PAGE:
Super-refractory status epilepticus (SRSE) is a critical condition in which seizures persist despite anesthetic use for 24 h or longer. High mortality has been reported in patients with SRSE, but the cause of death remains unclear. We investigated the factors associated with mortality, including clinical characteristics, SE etiologies and severities, treatments, and responses in patients with SRSE in a 13-year tertiary hospital-based retrospective cohort study comparing these parameters between deceased and surviving patients. SRSE accounted for 14.2% of patients with status epilepticus, and 28.6% of SRSE patients died. Deceased patients were mostly young or middle-aged without known systemic diseases or epilepsy. All deceased patients experienced generalized convulsive status epilepticus and failure of anesthetic tapering-off, significantly higher than survivors. An increased number of second-line anesthetics besides midazolam was observed in the deceased (median, 3, interquartile range 2–3) compared to surviving (1, 1–1; p = 0.0006) patients with prolonged use durations (p = 0.047). For mortality, the cut-off number of second-line anesthetics was 1.5 (AUC = 0.906, p = 0.004). Deceased patients had significantly higher renal and cardiac complications and metabolic acidosis than survivors. In SRSE management, multi-anesthetic use should be carefully controlled to avoid systemic complications and mortality.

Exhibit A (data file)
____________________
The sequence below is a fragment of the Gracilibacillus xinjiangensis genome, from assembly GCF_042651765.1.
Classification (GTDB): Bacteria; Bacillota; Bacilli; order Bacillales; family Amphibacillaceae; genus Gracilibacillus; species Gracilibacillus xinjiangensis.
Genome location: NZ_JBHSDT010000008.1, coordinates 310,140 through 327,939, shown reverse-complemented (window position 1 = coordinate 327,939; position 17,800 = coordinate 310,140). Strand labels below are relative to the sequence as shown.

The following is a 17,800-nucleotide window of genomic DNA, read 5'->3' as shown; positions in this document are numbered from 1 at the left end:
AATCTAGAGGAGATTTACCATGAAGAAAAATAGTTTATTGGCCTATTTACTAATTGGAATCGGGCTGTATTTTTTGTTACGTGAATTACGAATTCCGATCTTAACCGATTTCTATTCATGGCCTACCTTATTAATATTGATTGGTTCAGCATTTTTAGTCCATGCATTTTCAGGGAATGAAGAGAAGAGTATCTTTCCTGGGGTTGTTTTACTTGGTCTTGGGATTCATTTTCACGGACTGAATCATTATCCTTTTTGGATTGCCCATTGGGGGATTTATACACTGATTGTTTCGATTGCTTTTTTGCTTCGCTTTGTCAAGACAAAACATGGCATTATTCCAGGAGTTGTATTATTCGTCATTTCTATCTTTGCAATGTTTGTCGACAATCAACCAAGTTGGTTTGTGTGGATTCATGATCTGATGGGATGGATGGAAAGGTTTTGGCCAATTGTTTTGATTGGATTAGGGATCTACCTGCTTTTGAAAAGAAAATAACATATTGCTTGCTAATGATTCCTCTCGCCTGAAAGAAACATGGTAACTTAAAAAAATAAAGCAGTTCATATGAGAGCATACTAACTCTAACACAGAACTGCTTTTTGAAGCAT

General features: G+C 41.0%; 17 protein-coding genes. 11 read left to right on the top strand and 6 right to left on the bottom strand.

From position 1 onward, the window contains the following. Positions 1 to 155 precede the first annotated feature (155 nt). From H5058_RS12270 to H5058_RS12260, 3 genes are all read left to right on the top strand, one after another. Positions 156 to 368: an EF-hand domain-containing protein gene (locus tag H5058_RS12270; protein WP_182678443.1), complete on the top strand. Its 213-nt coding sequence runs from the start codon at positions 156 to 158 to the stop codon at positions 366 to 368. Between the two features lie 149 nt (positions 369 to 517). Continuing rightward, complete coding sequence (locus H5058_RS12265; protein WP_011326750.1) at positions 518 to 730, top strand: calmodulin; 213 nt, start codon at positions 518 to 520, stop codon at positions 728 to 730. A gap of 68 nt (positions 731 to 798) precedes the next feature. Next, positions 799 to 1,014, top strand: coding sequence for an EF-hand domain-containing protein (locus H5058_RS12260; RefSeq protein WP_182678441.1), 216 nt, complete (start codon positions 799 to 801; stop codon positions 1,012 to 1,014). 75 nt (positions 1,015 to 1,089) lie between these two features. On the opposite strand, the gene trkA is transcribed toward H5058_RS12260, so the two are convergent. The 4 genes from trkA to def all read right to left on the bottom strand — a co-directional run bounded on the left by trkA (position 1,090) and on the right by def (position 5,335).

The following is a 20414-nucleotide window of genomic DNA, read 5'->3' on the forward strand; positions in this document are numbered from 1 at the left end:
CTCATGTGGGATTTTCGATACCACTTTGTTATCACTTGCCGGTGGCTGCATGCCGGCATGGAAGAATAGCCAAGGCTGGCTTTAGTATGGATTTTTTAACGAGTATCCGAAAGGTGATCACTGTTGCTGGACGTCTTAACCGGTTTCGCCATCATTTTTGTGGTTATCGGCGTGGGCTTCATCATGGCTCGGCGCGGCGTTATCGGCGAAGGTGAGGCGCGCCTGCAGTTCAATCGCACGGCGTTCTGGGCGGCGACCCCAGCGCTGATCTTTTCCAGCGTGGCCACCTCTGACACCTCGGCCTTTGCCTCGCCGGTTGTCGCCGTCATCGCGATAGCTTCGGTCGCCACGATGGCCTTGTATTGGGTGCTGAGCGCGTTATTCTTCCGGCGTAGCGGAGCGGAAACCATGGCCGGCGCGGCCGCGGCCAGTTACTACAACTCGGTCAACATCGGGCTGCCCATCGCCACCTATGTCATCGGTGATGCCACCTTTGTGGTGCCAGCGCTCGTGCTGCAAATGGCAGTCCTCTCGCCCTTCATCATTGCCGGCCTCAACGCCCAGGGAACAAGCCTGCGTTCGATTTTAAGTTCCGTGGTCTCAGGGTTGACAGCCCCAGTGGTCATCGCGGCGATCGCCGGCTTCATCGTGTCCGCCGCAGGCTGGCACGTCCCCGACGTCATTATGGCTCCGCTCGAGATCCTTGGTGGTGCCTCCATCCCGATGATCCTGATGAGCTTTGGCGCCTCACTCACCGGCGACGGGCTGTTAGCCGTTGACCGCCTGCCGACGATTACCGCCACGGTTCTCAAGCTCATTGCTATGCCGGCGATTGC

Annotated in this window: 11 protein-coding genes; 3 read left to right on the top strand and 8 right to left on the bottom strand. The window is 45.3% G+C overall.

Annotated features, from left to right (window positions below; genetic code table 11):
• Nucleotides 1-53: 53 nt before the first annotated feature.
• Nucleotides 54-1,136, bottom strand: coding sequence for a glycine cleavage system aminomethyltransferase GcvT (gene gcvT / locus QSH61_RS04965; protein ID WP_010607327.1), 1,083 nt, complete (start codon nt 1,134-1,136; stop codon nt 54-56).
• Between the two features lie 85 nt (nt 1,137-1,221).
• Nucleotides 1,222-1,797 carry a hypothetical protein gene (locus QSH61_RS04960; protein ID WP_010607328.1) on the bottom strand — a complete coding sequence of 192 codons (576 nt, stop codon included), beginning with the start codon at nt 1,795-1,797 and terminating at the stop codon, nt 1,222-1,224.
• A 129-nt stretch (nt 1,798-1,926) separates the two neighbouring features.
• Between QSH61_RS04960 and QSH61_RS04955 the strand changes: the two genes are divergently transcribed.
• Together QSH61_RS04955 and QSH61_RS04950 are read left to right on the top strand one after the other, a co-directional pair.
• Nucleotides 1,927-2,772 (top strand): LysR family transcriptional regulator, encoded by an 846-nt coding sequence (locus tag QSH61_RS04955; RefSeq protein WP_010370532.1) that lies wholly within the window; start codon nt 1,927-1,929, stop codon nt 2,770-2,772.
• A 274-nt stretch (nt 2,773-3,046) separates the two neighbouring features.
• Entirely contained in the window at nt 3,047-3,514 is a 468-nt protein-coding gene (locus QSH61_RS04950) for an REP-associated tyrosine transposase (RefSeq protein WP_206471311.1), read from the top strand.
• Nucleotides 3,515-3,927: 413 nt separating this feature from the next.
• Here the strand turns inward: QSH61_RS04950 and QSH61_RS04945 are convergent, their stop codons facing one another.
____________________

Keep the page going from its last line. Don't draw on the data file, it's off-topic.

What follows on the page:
|Publication status||Published - 2022 Dec|
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